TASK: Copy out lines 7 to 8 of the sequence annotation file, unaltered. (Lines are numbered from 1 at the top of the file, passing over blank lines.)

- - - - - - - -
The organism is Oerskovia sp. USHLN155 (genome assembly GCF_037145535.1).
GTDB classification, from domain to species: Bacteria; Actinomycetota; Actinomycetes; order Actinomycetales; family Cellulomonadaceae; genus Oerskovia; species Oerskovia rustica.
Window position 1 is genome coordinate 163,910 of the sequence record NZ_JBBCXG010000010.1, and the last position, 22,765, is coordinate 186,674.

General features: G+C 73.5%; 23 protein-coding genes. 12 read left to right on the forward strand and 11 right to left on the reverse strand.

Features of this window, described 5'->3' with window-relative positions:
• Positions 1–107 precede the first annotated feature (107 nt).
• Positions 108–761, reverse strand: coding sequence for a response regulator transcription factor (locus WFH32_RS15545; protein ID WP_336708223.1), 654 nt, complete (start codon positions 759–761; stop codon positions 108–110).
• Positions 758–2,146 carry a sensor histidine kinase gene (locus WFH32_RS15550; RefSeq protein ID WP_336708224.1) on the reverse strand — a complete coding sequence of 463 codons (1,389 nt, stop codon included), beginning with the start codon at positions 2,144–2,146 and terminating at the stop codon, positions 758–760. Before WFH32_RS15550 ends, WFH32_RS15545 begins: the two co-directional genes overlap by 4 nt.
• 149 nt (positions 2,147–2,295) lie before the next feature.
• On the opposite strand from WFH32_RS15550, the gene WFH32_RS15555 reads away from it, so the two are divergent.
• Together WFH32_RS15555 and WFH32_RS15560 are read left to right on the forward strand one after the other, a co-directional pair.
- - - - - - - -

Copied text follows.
• Positions 108–761, reverse strand: coding sequence for a response regulator transcription factor (locus WFH32_RS15545; protein ID WP_336708223.1), 654 nt, complete (start codon positions 759–761; stop codon positions 108–110).
• Positions 758–2,146 carry a sensor histidine kinase gene (locus WFH32_RS15550; RefSeq protein ID WP_336708224.1) on the reverse strand — a complete coding sequence of 463 codons (1,389 nt, stop codon included), beginning with the start codon at positions 2,144–2,146 and terminating at the stop codon, positions 758–760. Before WFH32_RS15550 ends, WFH32_RS15545 begins: the two co-directional genes overlap by 4 nt.